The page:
I am unaware, however, of any precedent for a physical search of a person thus temporarily detained for questioning. Sometimes, of course, the temporary detention of a suspicious character would be elevated to a full custodial arrest on probable cause — as, for instance, when a suspect was unable to provide a sufficient accounting of himself. At that point, it is clear that the common law would permit not just a protective "frisk," but a full physical search incident to the arrest. When, however, the detention did not rise to the level of a full-blown arrest (and was not supported by the degree of cause needful for that purpose), there appears to be no clear support at common law for physically searching the suspect. See Warner, The Uniform Arrest Act, 28 Va. L. Rev. 315, 324 (1942) ("At common law, if a watchman came upon a suspiciously acting nightwalker, he might arrest him and then search him for weapons, but he had no right to search before arrest"); Williams, Police Detention and Arrest Privileges — England, 51 J.Crim.L., C. P.S. 413, 418 (1960) ("Where a suspected criminal is also suspected of being offensively armed, can the police search him for arms, by tapping his pockets, before making up their minds whether to arrest him? There is no English authority . . .").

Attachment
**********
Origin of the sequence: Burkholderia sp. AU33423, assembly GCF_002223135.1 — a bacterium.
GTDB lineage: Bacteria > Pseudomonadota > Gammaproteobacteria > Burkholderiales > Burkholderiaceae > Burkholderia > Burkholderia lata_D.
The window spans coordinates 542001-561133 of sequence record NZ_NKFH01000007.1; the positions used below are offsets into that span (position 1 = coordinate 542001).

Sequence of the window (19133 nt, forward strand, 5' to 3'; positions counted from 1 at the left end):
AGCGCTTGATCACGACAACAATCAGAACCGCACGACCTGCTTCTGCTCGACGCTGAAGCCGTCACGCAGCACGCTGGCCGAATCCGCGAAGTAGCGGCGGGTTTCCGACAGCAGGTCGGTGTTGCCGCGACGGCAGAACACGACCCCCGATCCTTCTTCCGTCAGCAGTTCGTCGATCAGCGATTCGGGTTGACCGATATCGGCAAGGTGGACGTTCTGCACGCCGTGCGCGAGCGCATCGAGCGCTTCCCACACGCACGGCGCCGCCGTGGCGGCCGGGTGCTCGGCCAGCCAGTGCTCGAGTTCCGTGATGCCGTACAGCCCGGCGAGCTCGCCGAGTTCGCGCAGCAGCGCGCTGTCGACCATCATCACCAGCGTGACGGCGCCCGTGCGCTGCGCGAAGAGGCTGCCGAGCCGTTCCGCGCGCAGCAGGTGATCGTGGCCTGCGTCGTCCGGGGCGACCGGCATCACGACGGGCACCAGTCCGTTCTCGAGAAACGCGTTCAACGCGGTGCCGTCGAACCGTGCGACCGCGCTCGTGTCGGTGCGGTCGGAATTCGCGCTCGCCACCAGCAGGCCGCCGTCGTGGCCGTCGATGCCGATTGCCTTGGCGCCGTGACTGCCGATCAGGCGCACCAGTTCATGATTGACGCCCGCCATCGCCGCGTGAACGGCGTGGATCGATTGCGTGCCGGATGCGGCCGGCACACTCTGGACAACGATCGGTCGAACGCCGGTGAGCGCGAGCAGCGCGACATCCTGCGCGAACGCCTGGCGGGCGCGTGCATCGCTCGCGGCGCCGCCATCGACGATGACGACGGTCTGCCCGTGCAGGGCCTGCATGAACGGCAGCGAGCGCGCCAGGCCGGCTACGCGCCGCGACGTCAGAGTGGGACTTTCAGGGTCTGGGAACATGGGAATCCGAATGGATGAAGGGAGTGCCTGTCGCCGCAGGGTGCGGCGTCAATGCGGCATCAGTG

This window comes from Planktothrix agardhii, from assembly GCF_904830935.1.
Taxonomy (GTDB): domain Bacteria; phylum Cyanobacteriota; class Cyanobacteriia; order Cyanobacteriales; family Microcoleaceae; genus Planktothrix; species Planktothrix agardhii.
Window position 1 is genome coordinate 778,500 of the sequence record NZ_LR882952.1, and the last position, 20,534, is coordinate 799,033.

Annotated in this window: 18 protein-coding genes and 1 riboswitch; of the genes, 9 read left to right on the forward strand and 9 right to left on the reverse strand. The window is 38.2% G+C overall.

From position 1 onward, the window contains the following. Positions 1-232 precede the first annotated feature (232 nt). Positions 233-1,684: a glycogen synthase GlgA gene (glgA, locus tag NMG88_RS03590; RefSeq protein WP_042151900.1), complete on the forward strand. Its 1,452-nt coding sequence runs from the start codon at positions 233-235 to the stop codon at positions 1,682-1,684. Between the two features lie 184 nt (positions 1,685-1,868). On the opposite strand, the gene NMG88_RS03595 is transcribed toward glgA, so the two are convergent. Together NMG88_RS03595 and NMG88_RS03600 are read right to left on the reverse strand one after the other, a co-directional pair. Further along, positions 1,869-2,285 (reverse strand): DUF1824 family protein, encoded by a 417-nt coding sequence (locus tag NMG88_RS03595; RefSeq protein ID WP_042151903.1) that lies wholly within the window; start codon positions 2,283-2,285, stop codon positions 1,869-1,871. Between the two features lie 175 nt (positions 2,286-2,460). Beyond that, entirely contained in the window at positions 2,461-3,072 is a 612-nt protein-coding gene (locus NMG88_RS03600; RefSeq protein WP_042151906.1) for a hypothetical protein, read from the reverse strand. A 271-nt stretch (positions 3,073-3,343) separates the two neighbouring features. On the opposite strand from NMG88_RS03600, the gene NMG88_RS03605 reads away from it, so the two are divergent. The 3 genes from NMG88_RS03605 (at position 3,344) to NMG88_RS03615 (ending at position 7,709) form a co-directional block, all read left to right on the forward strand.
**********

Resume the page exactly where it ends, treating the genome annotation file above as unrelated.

I frankly doubt, moreover, whether the fiercely proud men who adopted our Fourth Amendment would have allowed themselves to be subjected, on mere suspicion of being armed and dangerous, to such indignity — which is described as follows in a police manual:
"Check the subject's neck and collar. A check should be made under the subject's arm. Next a check should be made of the upper back. The lower back should also be checked.
"A check should be made of the upper part of the man's chest and the lower region around the stomach. The belt, a favorite concealment spot, should be checked. The inside thigh and crotch area also should be searched. The legs should be checked for possible weapons. The last items to be checked are the shoes and cuffs of the subject. J. Moynahan, Police Searching Procedures 7 (1963) (citations omitted).
On the other hand, even if a "frisk" prior to arrest would have been considered impermissible in 1791, perhaps it was considered permissible by 1868, when the Fourteenth Amendment (the basis for applying the Fourth Amendment to the States) was adopted. Or perhaps it is only since that time that concealed weapons capable of harming the interrogator quickly and from beyond arm's reach have become common — which might alter the judgment of what is "reasonable" under the original standard. But technological changes were no more discussed in Terry than was the original state of the law.